August 14th, 2013 | 5 Comments
A recent story that suggested that atheists are more intelligent than religious people has blown up in social media. I imagine some people will want to examine some of the methodology and assumptions behind the study. I’m not going to attempt evaluating the study or its results other than to say that there are several points that could be made about the danger of correlation and causation, and that even if valid the results are not really surprising. The rest of this post will assume the results are valid for argument’s sake.
Several people have now noticed the “gotcha” game being played by this match’s purported victors–with no sportsmanship in sight. I suppose the idea is that whatever is believed by intelligent people is likelier to be true, perhaps because intelligent people are likelier to discover and know what’s true, and less intelligent people are apt to obliviously embrace nonsense. Statistically speaking maybe this is so, but pushing that point very far is also tantamount to an argument from authority, which actually isn’t all that bright. Ostensibly, the individuals who are the ones pushing the average up on the atheist side are not the ones acting so triumphalistic, but maybe that expectation leans too heavily on a correlation of intelligence with common decency. Which leads me to the point I most want to make.
It’s a sad indictment that the results of this study have been pushed so hard and triumphantly by atheists, with no regard for etiquette, humility, or other forms of thoughtfulness. When you performed well on a test in school, did you rub the nose of a friend or classmate who didn’t perform as well in your superior test score? If that classmate had ignored your advice and followed a study regimen that you had warned them against, would that justify smugly seeking them out to notify them of your results? But even that scenario depends on the idea that the poor performer could have done something different: this scenario suggests that people are religious because they’re mentally less capable of being atheists. That’s like rubbing it in when you perform better than a kid with severe dyslexia or other encumbrance. Saying, “We’re smarter than you” can only be intended to belittle or shame someone into agreeing with you and, as mentioned above, act as an argument from authority. Why else even bring it up?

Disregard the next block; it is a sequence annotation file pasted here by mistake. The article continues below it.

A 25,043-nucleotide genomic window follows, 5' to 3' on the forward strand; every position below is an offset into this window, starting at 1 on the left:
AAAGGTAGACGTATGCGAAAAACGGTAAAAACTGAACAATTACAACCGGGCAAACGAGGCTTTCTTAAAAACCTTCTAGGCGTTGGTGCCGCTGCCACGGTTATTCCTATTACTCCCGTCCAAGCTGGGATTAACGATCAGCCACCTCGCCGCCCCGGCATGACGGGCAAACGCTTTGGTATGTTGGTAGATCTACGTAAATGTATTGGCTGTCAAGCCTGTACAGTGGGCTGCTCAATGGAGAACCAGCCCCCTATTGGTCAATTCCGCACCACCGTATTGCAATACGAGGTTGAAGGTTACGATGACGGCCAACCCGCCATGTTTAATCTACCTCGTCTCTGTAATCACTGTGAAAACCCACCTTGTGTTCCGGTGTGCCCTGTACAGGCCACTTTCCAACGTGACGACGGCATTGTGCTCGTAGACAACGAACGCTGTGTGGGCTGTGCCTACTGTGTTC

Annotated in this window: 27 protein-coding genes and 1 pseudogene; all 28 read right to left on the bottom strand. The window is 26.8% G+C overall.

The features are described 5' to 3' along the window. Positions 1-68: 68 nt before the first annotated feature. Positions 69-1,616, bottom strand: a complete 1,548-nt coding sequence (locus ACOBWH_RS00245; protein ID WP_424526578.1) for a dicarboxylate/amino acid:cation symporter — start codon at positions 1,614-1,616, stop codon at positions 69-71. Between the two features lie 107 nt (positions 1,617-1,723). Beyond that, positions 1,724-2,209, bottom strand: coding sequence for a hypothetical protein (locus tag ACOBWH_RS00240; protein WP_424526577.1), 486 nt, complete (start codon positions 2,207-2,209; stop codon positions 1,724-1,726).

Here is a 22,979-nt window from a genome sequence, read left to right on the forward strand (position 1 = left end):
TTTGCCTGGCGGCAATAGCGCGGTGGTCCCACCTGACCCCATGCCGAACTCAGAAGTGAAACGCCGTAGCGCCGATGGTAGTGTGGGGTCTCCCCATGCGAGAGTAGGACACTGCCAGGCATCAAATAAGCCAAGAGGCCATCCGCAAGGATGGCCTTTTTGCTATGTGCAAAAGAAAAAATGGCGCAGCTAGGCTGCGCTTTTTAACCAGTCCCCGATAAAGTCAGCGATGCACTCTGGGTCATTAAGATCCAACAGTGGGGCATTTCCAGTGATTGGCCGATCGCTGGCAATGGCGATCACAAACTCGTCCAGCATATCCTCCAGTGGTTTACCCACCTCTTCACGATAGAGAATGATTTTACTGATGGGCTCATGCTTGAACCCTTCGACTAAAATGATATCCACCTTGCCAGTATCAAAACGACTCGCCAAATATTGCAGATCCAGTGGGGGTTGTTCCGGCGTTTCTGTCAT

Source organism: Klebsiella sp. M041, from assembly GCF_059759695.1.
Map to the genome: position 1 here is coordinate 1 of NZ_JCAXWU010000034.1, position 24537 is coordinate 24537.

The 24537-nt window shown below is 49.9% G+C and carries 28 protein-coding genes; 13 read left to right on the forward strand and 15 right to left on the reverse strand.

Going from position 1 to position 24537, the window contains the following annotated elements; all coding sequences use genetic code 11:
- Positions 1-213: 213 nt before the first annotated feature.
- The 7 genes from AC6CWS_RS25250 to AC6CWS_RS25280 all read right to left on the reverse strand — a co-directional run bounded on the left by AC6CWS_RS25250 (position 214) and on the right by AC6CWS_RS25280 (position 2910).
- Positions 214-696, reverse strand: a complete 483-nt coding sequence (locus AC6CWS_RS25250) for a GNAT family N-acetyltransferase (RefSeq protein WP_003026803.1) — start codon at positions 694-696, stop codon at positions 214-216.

A Christian friend at work, who’s quiet by nature and not at all argumentative or confrontational, was disheartened and hurt when an atheist friend thought it a great idea to send her that study. She reached out to me for advice on how to respond. I gave her a couple pointers and mentioned the limitations of this particular study. But probably most importantly, I noted that showing love and compassion for others was a much higher virtue than flaunting one’s own intelligence to demean someone else.
It bears mentioning that some of the most atrocious humans in history have been among the most intelligent. Some of the most intelligent people in history have been among the most deluded.
As Arni wrote,
There’s something about our culture that instinctively sees intelligence as a good thing. But upon reflection, in and of itself, intelligence is neither good nor bad. It can serve the good immensely, yes. But likewise it can enable the bad in absolutely horrifying ways. It’s not a virtue. It can be helpful, but only to the extent that its use is shaped by the virtues.
I’ll put this out there as well. I don’t have stats, and it’s a pure hypothetical, but as someone who often has more in common with my unbelieving friends than I do with my fellow theists, I still feel safe in asserting that if this study had concluded the opposite, I can hardly imagine the same sort of reaction from believers. Most Christians I know would of course feel encouraged and more confident about their faith, and they’d no doubt pass the study around to their fellow believers, and I imagine many would even succumb to the temptation of feeling puffed up and superior. Still, I’m confident that only a small minority would even acknowledge the study’s results to their atheist friends, except perhaps to those atheist friends intent on arguing the opposite. Because it’s just wrong to act that way. We poor, dumb religious folk think “pride” is a sin.
I affirm the ability of atheists to be moral and ethical–this isn’t about that. Still, this can hardly help but suggest to me a marked difference in the effect of the respective beliefs and ethics systems of the theist and the atheist. “Holier than thou” is an awful attitude that bespeaks pride, which paradoxically makes those with that attitude less holy in an important way; those with that attitude are thus being self-contradictory, and are admonished by their own belief system. Someone who is focused on being “holy” is focusing on virtues that will improve human relationships. But as the above case suggests, the “smarter than thou” attitude stands to have more adverse affects in that it doesn’t entail any moral obligations. If you’re smarter, you can act like a jerk, and unless you’ve come up with a clever rational reason not to make theists feel stupid and inferior, there is nothing in the world that should keep you from reacting just as so many have to a study like this one.
Given the choice, give me dumb, good-hearted people any day of the week. Of course, what do I know? I’m “religious”.